SMA1 is caused by the homozygous deletion or mutation of the survival motor neuron 1 (SMN1) gene. This results in reduced expression of the SMN protein, which is essential for the survival of motor neurones in the spinal cord and brain stem.6 Inadequate expression of SMN protein causes degeneration of the motor neuron which in turn causes the associated muscles to atrophy. Humans have a variable number of copies of a second gene, SMN2 which also encodes for SMN protein.6 However, SMN2 transcription in 80%–90% of instances leads to production of a truncated, unstable form of the protein which is non-functional. Approximately 80% of infants with SMA1 have only one or two copies of SMN2 and are therefore unable to produce enough functional SMN protein to support normal muscle development.

Nusinersen is an antisense oligonucleotide which works by binding to the SMN2 mRNA and in order to be effective it must be delivered into the cerebrospinal fluid. This binding modifies splicing of the SMN2 gene to promote increased production of functional SMN protein.7 Treatment with nusinersen has the potential to transform prognosis for these children offering hope of treatment for the first time. The drug has been used in the UK since early 2017. The drug costs £450 000 in the first year and £225 000 per annum subsequently. For patients beginning this before November 2018, the manufacturer provided it free through an Expanded Access Programme.8 The National Health Service in England (NHSE) commissions an administration cost, but not the other aspects of care for these patients. While randomised controlled trials showed nusinersen improved motor function and development,7 it is unclear whether the respiratory consequences produce similar benefits and thus the demands of treatment for families and health economies is yet to be established.

Royal Stoke University Hospital (RSUH) is the regional centre for nusinersen administration in the West Midlands which has a population of approximately 6 million. In March 2019 RSUH had the second largest cohort of SMA1 patients in the UK. Before agreeing to act as a regional centre for nusinersen delivery, we carefully considered the potential effects on children, their families and other healthcare services. However, data were lacking making counselling of families and planning of service provision difficult. We have carefully monitored healthcare utilisation of SMA1 children treated with nusinersen. The aim of this article is to report the data on service utilisation for these children to assist families and healthcare professionals.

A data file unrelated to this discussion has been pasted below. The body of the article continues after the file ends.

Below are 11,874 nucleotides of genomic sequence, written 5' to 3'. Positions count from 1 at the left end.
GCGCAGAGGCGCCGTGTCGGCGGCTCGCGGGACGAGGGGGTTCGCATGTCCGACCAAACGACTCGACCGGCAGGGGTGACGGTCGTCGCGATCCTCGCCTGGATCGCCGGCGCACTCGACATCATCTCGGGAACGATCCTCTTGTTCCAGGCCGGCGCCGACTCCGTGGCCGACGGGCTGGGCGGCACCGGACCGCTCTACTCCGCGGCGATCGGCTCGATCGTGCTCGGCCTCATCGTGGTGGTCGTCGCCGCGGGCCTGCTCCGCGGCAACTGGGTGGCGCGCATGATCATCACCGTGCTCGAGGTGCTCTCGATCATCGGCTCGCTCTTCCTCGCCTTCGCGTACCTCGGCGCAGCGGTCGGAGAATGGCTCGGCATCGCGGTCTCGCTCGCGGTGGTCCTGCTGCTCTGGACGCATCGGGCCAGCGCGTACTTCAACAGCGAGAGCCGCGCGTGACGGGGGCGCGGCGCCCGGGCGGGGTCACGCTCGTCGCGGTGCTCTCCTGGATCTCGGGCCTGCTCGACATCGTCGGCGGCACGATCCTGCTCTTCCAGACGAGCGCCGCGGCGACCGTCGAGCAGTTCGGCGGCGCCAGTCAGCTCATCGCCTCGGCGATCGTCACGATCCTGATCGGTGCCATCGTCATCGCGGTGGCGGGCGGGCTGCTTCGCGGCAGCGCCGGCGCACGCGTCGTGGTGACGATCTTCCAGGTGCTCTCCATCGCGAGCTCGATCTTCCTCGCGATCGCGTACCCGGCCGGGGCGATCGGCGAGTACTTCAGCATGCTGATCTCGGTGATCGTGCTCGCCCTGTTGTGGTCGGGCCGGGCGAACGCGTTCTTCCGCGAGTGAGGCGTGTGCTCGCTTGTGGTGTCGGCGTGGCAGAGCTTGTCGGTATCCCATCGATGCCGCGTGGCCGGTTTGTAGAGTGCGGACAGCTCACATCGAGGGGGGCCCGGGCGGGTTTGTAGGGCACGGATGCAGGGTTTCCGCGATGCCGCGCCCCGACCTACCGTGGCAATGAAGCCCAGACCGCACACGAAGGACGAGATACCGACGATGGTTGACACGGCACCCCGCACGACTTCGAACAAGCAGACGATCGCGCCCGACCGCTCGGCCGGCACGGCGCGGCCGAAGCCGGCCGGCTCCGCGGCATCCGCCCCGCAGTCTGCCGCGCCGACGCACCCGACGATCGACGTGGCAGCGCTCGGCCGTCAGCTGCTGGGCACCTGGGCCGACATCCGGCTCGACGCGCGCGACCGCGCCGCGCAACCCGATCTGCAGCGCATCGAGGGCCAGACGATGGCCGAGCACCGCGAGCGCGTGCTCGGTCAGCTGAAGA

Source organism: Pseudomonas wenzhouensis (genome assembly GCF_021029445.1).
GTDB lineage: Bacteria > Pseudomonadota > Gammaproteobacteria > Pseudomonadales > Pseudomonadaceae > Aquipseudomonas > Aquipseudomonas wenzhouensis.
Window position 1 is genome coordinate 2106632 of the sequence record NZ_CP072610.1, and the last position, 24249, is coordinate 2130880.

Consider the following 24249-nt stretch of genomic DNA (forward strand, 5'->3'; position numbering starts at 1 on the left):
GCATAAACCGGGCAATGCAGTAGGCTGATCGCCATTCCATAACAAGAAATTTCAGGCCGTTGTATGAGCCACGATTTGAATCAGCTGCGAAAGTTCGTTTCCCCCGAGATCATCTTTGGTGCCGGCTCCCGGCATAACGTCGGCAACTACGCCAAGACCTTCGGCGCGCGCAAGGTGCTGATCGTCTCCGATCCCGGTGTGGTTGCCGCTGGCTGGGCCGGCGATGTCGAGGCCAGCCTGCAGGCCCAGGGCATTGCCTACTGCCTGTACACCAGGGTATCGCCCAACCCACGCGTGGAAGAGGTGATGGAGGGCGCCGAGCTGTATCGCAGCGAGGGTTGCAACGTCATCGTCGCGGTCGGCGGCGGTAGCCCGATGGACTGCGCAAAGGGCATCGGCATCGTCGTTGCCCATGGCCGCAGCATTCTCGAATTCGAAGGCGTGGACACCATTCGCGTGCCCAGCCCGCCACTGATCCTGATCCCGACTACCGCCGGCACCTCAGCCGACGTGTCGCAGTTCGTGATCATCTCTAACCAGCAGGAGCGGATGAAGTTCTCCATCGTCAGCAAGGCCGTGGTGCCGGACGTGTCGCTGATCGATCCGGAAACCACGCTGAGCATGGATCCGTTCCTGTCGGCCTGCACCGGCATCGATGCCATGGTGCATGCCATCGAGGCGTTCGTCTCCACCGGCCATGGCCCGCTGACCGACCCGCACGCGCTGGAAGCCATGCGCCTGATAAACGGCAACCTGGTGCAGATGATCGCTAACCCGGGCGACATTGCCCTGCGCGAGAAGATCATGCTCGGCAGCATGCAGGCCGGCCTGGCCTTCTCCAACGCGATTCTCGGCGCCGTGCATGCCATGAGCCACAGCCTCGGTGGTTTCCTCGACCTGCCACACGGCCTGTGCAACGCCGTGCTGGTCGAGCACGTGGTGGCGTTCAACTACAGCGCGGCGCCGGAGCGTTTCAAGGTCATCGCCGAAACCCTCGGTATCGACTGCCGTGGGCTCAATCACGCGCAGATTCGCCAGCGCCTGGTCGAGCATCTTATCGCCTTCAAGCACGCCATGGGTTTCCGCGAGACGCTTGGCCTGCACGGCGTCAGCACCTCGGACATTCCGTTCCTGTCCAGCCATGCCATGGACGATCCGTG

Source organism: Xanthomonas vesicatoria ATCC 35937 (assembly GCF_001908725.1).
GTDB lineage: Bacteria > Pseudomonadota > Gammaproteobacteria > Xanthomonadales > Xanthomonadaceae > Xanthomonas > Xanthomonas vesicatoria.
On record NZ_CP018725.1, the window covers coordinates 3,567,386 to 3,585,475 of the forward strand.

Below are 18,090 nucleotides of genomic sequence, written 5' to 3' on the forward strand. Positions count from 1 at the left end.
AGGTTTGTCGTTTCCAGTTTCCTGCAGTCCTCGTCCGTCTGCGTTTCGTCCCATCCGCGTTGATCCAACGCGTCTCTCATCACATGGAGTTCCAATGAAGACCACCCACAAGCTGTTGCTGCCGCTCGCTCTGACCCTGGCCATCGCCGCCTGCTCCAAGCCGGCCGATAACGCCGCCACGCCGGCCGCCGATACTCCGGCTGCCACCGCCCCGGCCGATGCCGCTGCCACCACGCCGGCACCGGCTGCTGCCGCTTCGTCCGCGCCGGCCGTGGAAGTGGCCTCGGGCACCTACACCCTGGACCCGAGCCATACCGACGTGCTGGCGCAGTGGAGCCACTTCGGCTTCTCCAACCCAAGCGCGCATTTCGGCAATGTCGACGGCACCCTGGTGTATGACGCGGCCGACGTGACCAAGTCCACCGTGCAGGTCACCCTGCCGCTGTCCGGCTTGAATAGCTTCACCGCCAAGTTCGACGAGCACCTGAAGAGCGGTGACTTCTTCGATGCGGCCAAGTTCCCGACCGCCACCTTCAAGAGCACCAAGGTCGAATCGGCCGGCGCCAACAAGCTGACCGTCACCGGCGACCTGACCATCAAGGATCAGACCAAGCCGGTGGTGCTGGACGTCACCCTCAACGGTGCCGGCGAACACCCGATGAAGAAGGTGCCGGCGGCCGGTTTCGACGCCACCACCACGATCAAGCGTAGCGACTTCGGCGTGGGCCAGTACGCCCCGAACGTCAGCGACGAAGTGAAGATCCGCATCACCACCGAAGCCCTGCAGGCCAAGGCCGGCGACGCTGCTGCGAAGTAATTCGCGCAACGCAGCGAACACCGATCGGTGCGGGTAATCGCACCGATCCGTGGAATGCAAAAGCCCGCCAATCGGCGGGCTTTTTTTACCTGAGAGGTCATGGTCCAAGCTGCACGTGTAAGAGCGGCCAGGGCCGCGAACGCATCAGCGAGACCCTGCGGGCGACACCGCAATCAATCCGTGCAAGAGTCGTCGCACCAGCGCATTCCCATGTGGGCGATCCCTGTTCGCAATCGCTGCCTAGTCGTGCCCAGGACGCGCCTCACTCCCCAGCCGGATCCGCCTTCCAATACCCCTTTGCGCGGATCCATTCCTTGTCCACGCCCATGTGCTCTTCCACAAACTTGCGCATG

Patients treated with intrathecal nusinersen at RSUH were identified from a local database. The paper notes and electronic clinical records were reviewed to collect relevant data from RSUH and the child’s referring hospital. This included baseline demographics, age at diagnosis, details of ventilatory support, feeding support, number of nusinersen doses, complications following administration and details of all hospital admissions. Hospital admission data included: duration of admission, number of High Dependency Unit (HDU) days, Paediatric Intensive Care Unit (PICU) days and intubated days. Nusinersen usually necessitated admission for one night for the first dose only. All children received care in accordance with the published international guidelines for the care of children with SMA.9 10 Intrathecal nusinersen was administered by appropriately trained paediatricians in the PICU treatment room. In babies this was performed using local anaesthetic and in toddlers using low dose opiate analgesia and/or sedation. No child has required a general anaesthetic or interventional radiology.